The voltage source 1120 and the resistor 1130 collectively identify a forward current flowing through the LED 1110. Therefore, the voltage source 1120 and the resistor 1130 collectively identify a brightness or an intensity of the one or more LEDs. The voltage produced by the voltage source 1120 and the effective resistance represented by the resistor 1130 may be set or manipulated to produce a desired brightness or intensity in the one or more LEDs such that the one or more LEDs uniformly backlight a display piece, perhaps with other LEDs.

The circuit 1100 also may include a photodiode connected in series with the LED 1110, the voltage source 1120, and the resistor 1130. The photodiode may automatically control the current flowing to the LED 1110 based on an amount of detected ambient light. For example, the photodiode may vary the current directly or indirectly with the amount of detected ambient light. In such a case, the brightness of the LED 1110 depends directly or indirectly on the amount of ambient light. Similarly, other sensors may be added to the circuit 1100 to automatically vary the current flowing to the LED 1110. The sensors may themselves control the current flowing to the LED 1110, or the sensors may vary the voltage produced by the voltage source 1120 or the effective resistance of the resistor 1130 to control the current flowing to the LED 1110.

The implementations of the low profile backlighted display illustrated in FIGS. 8A-8E and 10, include one or more phosphor depositions that, when excited by light from one or more UV LEDs, supplement backlighting provided by other LEDs included in the display. However, all implementations of the low profile backlighted display need not include phosphor depositions and corresponding UV LEDs, for example, when the other LEDs independently provide uniform backlighting. As a result, implementations of the low profile backlighted display may have any shape, such as a rectangle, a square, a circle, a regular octagon, or another polygon, without including one or more phosphor depositions and one or more corresponding UV LEDs.

Phosphor depositions are used throughout as an example of a passive element that illuminates a portion of a display piece of a low profile backlighted display. However, other passive elements may be used to illuminate the display piece. For example, other luminescent elements may be applied to a back surface of the low profile backlighted display, or to the display piece itself, to illuminate the display piece.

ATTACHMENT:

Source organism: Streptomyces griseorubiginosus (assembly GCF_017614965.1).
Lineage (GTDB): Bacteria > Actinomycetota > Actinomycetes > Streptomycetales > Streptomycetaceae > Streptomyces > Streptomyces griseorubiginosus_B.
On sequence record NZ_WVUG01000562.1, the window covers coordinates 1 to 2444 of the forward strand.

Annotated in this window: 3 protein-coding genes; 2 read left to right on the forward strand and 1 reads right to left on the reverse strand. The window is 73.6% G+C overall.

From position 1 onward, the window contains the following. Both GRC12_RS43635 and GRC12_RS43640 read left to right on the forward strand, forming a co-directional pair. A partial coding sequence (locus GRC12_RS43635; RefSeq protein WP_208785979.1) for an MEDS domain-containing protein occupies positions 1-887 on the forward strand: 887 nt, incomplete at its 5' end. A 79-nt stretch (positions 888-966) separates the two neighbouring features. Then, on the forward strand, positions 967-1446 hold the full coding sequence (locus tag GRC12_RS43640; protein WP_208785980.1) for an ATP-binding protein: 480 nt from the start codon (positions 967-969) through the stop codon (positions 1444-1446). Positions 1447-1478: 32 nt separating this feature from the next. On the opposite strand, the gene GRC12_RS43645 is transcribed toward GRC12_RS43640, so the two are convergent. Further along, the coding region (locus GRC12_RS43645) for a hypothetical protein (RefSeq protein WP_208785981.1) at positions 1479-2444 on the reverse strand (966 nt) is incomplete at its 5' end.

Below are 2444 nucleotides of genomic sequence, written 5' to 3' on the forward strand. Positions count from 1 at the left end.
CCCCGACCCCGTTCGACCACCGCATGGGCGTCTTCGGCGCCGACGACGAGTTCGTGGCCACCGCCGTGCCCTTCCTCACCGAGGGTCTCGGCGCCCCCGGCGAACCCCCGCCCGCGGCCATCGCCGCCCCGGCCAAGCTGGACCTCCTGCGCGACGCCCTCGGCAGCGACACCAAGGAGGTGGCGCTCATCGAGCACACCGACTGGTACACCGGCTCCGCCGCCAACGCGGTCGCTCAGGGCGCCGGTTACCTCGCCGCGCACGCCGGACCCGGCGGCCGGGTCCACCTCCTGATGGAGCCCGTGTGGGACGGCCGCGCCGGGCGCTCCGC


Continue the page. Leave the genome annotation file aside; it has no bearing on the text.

The arrangements, numbers, positions, and relative locations of LEDs and UV LEDs illustrated throughout are examples that may result in uniform backlighting of a display piece of a low profile backlighted display. Different arrangements, numbers, positions and relative locations may be required in different low profile backlighted displays to uniformly backlight a corresponding display piece. The arrangements, numbers, positions, and relative locations may depend on the form factor of the display and the display piece, or on the luminous properties of the display piece.

Furthermore, additional lighting components, such as a planar or contoured back surface and a passive element, may be used to supplement backlighting provided by LEDs in some implementations of a low profile backlighted display. For example, in implementations where the LEDs are located around the perimeter of the display, additional lighting components may be needed to supplement backlighting in the center of the display. The need for the additional lighting components may depend on the form factor of the display. For example, larger displays may require the additional lighting components, while smaller displays may not require the additional lighting components.

It will be understood that various modifications may be made without departing from the spirit and scope of the claims. For example, advantageous results still could be achieved if steps of the disclosed techniques were performed in a different order and/or if components in the disclosed systems were combined in a different manner and/or replaced or supplemented by other components. Accordingly, other implementations are within the scope of the following claims.

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Classifications
U.S. Classification362/84, 362/230, 40/542, 362/236, 40/564
International ClassificationG09F13/20, G09F13/04, F21V9/16
Cooperative ClassificationG09F13/04, G09F13/18
European ClassificationG09F13/04, G09F13/18
Legal Events
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Free format text: ASSIGNMENT OF ASSIGNORS INTEREST;ASSIGNOR:RAMPTON, MALAN D.;REEL/FRAME:016133/0124
Effective date: 20041227